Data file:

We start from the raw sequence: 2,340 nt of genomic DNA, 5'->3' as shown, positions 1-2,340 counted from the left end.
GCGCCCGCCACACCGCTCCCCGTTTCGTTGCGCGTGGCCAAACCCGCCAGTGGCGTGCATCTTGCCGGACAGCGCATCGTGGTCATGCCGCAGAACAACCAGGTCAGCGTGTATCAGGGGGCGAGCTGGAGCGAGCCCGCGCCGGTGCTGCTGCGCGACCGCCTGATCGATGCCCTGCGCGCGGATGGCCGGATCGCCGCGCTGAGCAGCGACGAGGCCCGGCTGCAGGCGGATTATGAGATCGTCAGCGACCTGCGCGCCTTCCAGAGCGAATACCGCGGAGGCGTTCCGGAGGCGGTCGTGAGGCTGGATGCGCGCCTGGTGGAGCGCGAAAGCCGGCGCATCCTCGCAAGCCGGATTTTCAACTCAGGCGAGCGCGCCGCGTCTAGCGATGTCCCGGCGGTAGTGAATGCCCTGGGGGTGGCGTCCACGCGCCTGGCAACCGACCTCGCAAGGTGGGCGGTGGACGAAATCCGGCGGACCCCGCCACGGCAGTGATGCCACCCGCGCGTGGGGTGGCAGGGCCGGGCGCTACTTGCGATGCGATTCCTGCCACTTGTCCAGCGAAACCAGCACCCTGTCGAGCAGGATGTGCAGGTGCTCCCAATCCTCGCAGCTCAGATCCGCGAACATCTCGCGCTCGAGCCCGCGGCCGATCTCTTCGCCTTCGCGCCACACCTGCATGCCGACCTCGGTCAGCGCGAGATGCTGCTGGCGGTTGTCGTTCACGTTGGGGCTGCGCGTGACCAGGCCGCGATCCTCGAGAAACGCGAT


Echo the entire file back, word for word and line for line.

We start from the raw sequence: 2,340 nt of genomic DNA, 5'->3' as shown, positions 1-2,340 counted from the left end.
GCGCCCGCCACACCGCTCCCCGTTTCGTTGCGCGTGGCCAAACCCGCCAGTGGCGTGCATCTTGCCGGACAGCGCATCGTGGTCATGCCGCAGAACAACCAGGTCAGCGTGTATCAGGGGGCGAGCTGGAGCGAGCCCGCGCCGGTGCTGCTGCGCGACCGCCTGATCGATGCCCTGCGCGCGGATGGCCGGATCGCCGCGCTGAGCAGCGACGAGGCCCGGCTGCAGGCGGATTATGAGATCGTCAGCGACCTGCGCGCCTTCCAGAGCGAATACCGCGGAGGCGTTCCGGAGGCGGTCGTGAGGCTGGATGCGCGCCTGGTGGAGCGCGAAAGCCGGCGCATCCTCGCAAGCCGGATTTTCAACTCAGGCGAGCGCGCCGCGTCTAGCGATGTCCCGGCGGTAGTGAATGCCCTGGGGGTGGCGTCCACGCGCCTGGCAACCGACCTCGCAAGGTGGGCGGTGGACGAAATCCGGCGGACCCCGCCACGGCAGTGATGCCACCCGCGCGTGGGGTGGCAGGGCCGGGCGCTACTTGCGATGCGATTCCTGCCACTTGTCCAGCGAAACCAGCACCCTGTCGAGCAGGATGTGCAGGTGCTCCCAATCCTCGCAGCTCAGATCCGCGAACATCTCGCGCTCGAGCCCGCGGCCGATCTCTTCGCCTTCGCGCCACACCTGCATGCCGACCTCGGTCAGCGCGAGATGCTGCTGGCGGTTGTCGTTCACGTTGGGGCTGCGCGTGACCAGGCCGCGATCCTCGAGAAACGCGAT